Beware of Foxtails: Summer Hazards for Your Furry Friends

Beware of Foxtails: Summer Hazards for Your Furry Friends

As the summer heat rolls in and we eagerly step outside to enjoy the sunshine, it's crucial for dog owners to be aware of a hidden danger that can cause significant harm to our beloved pets: foxtails. These seemingly innocuous spikes of grass carry serious risks for dogs, and understanding these risks can help prevent unnecessary pain and vet visits.

What are Foxtails?

Foxtails are the barbed seed heads of certain grassy plants, commonly found in open fields, along roadsides, and in many unkempt outdoor spaces during the warmer months. Their sharp, pointed shape allows them to burrow into the ground to plant the next generation of plants. However, these same traits make foxtails a hazard to animals and people.

Why are Foxtails Dangerous to Dogs?

The unique structure of a foxtail means that it can easily become embedded in a dog’s fur and, worse, migrate inward. These seeds can drill into a dog's skin and travel through the body, causing severe infections, abscesses, and other critical health issues. Common points of entry include:

  • Ears: Dogs with floppy ears are particularly vulnerable as foxtails can go unnoticed until they cause severe irritation, infection, or even temporary deafness.
  • Eyes: Foxtails can scratch the cornea, leading to painful infections and, in severe cases, blindness.
  • Nose: Sniffing near foxtail plants can lead to inhalation, causing intense sneezing, nasal discharge, and in extreme cases, a need for surgical removal.
  • Paws: Foxtails can lodge between toes or pierce the foot pads, leading to limping, swelling, and infections that may require surgical intervention.

Prevention Tips

  • Keep Your Yard Trimmed: Regularly maintaining your lawn and removing high-risk plants can drastically reduce the risk of foxtail injuries.
  • Choose Your Walks Wisely: Avoid walking your dog in areas where you know foxtails are common. Stick to well-maintained paths or parks.
  • Inspect Your Dog Regularly: After walks, thoroughly check your dog's coat, especially around the ears, eyes, between the toes, and under the belly.
  • Groom Regularly: If your dog has a long coat, consider keeping it trimmed during the foxtail season to minimize the risk of seeds catching in their fur.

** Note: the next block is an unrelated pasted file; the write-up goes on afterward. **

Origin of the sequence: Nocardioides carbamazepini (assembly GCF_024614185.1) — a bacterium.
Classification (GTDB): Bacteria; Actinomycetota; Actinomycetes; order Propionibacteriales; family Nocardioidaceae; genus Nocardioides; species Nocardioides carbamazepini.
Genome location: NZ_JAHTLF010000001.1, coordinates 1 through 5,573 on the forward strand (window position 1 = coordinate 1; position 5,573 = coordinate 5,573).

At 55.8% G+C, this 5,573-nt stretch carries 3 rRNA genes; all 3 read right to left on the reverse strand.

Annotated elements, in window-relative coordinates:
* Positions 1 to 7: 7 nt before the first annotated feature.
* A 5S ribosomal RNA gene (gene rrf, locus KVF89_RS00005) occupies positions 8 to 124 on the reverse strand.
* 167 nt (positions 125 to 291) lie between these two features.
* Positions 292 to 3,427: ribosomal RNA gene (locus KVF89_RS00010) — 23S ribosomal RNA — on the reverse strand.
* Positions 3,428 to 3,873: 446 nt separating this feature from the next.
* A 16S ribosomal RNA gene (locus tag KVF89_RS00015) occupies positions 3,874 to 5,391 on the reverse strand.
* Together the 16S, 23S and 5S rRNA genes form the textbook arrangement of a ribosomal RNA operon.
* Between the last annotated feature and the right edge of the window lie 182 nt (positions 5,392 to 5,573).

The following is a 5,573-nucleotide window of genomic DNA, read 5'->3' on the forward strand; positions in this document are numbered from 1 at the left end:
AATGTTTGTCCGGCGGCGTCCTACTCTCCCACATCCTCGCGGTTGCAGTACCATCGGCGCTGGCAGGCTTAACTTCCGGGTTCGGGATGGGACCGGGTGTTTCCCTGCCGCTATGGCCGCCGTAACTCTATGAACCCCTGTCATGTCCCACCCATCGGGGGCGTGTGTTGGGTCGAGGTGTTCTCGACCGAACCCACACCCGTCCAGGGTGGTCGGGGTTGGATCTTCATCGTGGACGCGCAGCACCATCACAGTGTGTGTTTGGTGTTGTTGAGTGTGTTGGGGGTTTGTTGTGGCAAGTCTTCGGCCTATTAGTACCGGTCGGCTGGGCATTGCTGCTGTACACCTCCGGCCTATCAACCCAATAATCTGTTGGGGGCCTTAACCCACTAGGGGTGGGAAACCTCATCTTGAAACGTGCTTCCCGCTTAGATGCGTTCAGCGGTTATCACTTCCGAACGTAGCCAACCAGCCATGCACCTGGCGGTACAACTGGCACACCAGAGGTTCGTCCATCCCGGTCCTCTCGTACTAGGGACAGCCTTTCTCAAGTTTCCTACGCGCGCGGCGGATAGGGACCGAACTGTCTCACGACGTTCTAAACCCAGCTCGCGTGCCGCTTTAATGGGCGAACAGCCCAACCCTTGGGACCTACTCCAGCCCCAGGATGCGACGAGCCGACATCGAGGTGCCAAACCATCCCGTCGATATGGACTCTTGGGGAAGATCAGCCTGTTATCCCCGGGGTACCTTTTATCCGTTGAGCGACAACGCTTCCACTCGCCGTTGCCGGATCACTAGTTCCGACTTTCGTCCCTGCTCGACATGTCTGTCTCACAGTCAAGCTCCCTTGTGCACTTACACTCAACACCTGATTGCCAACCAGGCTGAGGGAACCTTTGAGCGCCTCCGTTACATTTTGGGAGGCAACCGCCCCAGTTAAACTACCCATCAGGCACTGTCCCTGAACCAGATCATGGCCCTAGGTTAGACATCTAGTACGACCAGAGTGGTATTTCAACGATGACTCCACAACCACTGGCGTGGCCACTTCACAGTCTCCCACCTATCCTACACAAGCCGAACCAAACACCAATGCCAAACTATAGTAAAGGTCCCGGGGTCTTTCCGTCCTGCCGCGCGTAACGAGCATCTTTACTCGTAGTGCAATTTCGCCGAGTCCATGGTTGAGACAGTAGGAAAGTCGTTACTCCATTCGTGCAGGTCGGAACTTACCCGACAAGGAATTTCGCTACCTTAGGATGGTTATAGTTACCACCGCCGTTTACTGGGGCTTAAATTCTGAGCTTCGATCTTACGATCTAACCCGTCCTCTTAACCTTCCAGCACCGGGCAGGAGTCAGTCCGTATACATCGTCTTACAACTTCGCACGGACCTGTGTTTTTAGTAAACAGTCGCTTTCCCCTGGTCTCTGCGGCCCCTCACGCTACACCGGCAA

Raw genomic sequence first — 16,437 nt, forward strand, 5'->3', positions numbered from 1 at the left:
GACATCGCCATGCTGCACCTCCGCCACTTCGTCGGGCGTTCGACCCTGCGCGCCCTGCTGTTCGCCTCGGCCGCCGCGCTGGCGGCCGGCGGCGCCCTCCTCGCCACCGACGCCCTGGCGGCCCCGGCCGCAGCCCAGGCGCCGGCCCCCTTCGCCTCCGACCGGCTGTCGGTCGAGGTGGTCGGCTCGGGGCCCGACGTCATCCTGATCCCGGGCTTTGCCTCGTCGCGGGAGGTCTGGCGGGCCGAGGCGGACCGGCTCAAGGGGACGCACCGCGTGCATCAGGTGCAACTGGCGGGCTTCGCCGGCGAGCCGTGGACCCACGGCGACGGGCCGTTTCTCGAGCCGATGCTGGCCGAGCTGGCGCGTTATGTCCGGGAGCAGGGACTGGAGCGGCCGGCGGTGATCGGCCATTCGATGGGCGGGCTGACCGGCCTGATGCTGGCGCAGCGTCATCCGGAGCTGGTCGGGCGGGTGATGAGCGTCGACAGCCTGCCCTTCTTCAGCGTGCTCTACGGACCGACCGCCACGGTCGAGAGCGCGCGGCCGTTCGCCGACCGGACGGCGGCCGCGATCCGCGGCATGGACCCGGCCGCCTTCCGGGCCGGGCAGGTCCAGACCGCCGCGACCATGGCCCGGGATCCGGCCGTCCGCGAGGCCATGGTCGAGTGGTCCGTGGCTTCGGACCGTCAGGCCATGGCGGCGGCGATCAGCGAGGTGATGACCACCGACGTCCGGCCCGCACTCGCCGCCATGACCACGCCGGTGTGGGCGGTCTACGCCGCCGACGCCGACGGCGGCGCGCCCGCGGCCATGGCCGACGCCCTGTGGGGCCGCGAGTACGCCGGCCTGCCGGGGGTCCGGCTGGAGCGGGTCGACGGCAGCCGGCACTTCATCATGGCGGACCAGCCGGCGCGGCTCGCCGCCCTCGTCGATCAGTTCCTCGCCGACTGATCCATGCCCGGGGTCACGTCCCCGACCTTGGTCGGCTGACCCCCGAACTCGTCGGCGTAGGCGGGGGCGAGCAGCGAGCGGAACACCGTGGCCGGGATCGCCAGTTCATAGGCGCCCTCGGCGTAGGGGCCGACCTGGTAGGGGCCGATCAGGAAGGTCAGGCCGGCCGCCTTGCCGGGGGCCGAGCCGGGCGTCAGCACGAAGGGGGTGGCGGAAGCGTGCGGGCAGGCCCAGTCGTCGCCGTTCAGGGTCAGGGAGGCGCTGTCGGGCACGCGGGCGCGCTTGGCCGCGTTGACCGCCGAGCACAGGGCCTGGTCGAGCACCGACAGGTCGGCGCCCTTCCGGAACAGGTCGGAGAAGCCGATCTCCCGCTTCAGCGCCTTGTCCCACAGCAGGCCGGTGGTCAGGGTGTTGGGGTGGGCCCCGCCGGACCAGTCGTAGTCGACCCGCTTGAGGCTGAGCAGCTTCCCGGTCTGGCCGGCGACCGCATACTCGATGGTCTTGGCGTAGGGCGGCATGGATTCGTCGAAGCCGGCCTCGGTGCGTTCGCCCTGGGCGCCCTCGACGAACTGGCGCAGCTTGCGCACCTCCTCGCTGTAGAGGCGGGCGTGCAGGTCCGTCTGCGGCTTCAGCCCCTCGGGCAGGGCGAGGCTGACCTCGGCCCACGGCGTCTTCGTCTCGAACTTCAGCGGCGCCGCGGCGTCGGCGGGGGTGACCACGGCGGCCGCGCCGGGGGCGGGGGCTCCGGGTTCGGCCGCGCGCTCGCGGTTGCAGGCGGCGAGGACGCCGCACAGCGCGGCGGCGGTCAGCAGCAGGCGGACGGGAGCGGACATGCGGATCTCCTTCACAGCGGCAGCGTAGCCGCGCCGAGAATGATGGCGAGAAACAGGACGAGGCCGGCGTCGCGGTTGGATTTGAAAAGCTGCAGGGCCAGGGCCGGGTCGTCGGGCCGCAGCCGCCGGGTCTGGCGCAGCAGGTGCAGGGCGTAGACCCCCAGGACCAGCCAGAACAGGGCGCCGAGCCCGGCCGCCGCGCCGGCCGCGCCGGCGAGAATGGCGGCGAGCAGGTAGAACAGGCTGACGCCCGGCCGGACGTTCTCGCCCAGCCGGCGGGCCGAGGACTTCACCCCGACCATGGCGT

What to Do If You Suspect a Foxtail Has Embedded Itself?

If your dog is showing signs of discomfort such as shaking its head, pawing at its face, incessant licking of a spot, or sudden sneezing fits, it’s critical to act quickly:

  • Inspect the Area: If you see a foxtail and can easily grasp it with tweezers, gently remove it. However, be cautious as breaking it may lead to further complications.
  • Visit the Vet: If you suspect a foxtail has embedded itself where you can’t see it, or if the area seems infected, visit your vet immediately. Foxtails left inside a dog can migrate, making them harder to remove and increasing the risk of serious infections.


While foxtails are a common part of many landscapes, they pose a real threat to our canine companions. Awareness and prevention can play significant roles in ensuring that your summer adventures with your furry friend are safe and enjoyable. Keep these tips in mind, and you’ll help protect your pet from this prickly pest. Additionally, keep your pet’s immune system in top condition with our Critical Immune Defense.

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Pet Wellness Direct does not intend to provide veterinary advice. We help pet owners to better understand their pets; however, all content on this site is provided for informational purposes only and is not a substitute for professional veterinary advice, care, diagnosis, or treatment. If you suspect that your pet needs medical assistance, you should contact your veterinarian immediately.